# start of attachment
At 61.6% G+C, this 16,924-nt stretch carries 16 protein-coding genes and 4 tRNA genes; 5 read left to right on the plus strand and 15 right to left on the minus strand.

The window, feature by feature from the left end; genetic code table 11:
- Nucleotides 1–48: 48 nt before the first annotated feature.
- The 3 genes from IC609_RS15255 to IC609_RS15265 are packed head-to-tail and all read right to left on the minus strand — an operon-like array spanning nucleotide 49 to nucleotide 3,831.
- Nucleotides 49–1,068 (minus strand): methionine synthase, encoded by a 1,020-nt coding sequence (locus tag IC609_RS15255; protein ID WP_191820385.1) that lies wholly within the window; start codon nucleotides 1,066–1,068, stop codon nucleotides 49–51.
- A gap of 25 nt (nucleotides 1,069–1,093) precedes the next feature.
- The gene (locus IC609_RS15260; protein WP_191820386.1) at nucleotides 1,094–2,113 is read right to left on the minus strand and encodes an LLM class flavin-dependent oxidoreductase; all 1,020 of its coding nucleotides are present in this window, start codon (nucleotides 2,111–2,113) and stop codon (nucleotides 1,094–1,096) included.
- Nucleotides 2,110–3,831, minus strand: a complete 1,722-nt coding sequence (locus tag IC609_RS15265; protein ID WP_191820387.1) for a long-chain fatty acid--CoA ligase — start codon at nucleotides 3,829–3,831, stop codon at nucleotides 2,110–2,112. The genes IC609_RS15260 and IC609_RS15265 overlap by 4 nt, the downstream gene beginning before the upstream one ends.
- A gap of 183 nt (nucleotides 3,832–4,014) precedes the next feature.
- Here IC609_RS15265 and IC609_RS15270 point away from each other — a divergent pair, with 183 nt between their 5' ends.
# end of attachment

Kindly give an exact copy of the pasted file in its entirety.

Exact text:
At 61.6% G+C, this 16,924-nt stretch carries 16 protein-coding genes and 4 tRNA genes; 5 read left to right on the plus strand and 15 right to left on the minus strand.

The window, feature by feature from the left end; genetic code table 11:
- Nucleotides 1–48: 48 nt before the first annotated feature.
- The 3 genes from IC609_RS15255 to IC609_RS15265 are packed head-to-tail and all read right to left on the minus strand — an operon-like array spanning nucleotide 49 to nucleotide 3,831.
- Nucleotides 49–1,068 (minus strand): methionine synthase, encoded by a 1,020-nt coding sequence (locus tag IC609_RS15255; protein ID WP_191820385.1) that lies wholly within the window; start codon nucleotides 1,066–1,068, stop codon nucleotides 49–51.
- A gap of 25 nt (nucleotides 1,069–1,093) precedes the next feature.
- The gene (locus IC609_RS15260; protein WP_191820386.1) at nucleotides 1,094–2,113 is read right to left on the minus strand and encodes an LLM class flavin-dependent oxidoreductase; all 1,020 of its coding nucleotides are present in this window, start codon (nucleotides 2,111–2,113) and stop codon (nucleotides 1,094–1,096) included.
- Nucleotides 2,110–3,831, minus strand: a complete 1,722-nt coding sequence (locus tag IC609_RS15265; protein ID WP_191820387.1) for a long-chain fatty acid--CoA ligase — start codon at nucleotides 3,829–3,831, stop codon at nucleotides 2,110–2,112. The genes IC609_RS15260 and IC609_RS15265 overlap by 4 nt, the downstream gene beginning before the upstream one ends.
- A gap of 183 nt (nucleotides 3,832–4,014) precedes the next feature.
- Here IC609_RS15265 and IC609_RS15270 point away from each other — a divergent pair, with 183 nt between their 5' ends.